Visual Front is an experimental slice of the festival, at the intersection of cinema and art, where artists confront the film form while filmmakers interface with a conceptual narrative. It is the front line of thought pattern exchange. Just as it becomes increasingly difficult to discern where cinema ends and art begins (or vice versa), it is difficult to define what is a fruit of nature, the product of technology or a figment of the imagination.
Visual Front films reflect a postmodern world where we osmose information through a broadband connection, they appeal to uncommon traditions, aesthetics and inspirations. They might embody spiritologies of ancient systems and teasers of the latest concepts, risky hypotheses, dark ecologies and relics of very fresh civilizations; this is the world after an apocalypse that passed unnoticed. As in the Argentine film Owner's Portrait by Joaquin Maito, in which the rebellion of domestic animals fleeing homes en masse takes place completely under the human radar.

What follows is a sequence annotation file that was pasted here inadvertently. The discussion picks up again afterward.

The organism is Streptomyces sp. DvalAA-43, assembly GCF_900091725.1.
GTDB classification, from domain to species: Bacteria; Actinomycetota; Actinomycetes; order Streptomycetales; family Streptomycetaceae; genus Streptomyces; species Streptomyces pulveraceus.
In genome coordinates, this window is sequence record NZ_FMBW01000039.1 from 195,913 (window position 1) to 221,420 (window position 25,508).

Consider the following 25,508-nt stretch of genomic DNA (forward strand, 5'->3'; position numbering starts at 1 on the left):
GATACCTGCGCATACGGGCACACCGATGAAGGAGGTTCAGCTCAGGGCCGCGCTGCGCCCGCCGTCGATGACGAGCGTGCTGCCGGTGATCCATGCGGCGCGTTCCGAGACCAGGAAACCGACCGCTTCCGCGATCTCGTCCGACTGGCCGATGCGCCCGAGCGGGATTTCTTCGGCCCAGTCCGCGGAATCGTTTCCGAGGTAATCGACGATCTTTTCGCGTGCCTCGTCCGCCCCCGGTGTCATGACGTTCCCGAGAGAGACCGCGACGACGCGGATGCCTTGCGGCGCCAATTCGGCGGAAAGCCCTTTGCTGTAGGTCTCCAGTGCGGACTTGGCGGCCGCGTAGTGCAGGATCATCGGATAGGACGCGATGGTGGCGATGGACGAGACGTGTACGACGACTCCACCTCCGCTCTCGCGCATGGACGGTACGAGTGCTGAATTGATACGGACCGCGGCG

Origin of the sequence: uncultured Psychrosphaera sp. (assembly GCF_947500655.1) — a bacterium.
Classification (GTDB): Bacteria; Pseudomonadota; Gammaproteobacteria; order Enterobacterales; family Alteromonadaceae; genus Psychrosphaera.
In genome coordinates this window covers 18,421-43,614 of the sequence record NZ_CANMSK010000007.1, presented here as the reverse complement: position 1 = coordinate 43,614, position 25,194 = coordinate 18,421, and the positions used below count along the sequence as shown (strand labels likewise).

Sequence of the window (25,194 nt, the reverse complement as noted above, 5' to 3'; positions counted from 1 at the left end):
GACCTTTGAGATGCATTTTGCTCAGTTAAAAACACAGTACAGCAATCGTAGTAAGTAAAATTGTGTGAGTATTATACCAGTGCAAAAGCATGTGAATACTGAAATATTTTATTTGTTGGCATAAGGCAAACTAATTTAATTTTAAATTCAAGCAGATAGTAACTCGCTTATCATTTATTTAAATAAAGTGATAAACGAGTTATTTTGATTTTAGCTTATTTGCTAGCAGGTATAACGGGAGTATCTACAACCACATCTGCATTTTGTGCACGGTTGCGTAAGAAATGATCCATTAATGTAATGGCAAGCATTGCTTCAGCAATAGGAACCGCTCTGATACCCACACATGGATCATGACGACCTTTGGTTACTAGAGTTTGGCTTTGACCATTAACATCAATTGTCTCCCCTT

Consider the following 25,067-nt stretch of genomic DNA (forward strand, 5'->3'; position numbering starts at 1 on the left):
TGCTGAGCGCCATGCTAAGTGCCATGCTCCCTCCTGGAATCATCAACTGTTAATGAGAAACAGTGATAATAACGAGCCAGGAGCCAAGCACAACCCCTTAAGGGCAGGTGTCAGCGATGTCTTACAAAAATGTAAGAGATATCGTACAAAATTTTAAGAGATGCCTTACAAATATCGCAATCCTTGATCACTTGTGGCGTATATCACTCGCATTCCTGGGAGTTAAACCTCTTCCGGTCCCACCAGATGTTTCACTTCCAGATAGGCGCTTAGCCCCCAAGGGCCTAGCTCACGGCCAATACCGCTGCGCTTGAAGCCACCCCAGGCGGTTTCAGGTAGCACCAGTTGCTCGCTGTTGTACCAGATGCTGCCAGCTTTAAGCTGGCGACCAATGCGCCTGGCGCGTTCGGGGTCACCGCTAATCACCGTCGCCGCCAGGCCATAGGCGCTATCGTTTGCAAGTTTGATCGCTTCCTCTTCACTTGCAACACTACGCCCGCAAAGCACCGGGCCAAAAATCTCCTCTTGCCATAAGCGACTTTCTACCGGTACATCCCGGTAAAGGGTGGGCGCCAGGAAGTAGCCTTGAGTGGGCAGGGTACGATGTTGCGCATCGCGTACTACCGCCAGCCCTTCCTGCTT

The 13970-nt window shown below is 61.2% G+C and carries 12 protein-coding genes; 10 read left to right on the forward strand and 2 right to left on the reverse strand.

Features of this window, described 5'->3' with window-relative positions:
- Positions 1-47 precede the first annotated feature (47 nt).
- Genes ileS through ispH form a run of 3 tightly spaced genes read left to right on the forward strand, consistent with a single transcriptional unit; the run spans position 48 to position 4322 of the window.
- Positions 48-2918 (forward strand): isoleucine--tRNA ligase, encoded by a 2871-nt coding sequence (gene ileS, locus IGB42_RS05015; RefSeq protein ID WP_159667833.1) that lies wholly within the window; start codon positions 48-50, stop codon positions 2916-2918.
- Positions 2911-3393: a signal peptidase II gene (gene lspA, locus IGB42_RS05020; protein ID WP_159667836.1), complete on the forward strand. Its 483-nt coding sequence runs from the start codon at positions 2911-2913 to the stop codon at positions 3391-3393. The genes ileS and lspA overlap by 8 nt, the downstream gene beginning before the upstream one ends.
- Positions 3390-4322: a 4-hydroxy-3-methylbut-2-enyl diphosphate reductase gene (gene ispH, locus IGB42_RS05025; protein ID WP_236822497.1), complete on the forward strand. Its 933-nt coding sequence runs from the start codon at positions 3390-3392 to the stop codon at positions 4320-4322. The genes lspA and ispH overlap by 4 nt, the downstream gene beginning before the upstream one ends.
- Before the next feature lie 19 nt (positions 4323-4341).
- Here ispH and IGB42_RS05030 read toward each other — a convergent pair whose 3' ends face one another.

The front line is dynamic. Every year it follows new paths of examining and thinking about the present day. And the artists conduct peculiar field studies, sometimes in the bosom of nature on the Carpathian slopes of Bernd Schoch's Olanda. From a mushroom trip through a magical forest, we are spirited to a virtual beauty clinic; in Make Me Up, Scottish artist Rachel MacLean shows the dramas of selfie-feminists trapped in a dollhouse built of sugar and insta-filters.
While university labs disgorge simulations of the future that may turn existing definitions inside out, the existential and material condition of young scientists is little different than of precariats from Brechtian dramas, as wonderfully shown by Max Linz in the glitchy Music and Apocalypse.
As endemic parts of a rapidly mutating culture, we cannot keep up with new concepts to describe it. Traditional categories, which once made it possible to clearly distinguish between masculine and feminine, artificial and natural, or the imagined versus the factual, have all been blurred. Anna Odell in X&Y reveals the weaknesses of modern art and mocks the traps of liberal society, bringing participants and viewers to insanity, while Aistė Žegulytė in the baroque Animus Animalis confronts fauna preparing for a posthumous beauty contest.
Everyone who is curious or bold is invited to join the Visual Front field research during the 19th New Horizons International Film Festival. Beware, it goes without saying that the experiment is burdened with a certain risk - for the artists and the audiences.
Ewa Szabłowska, curator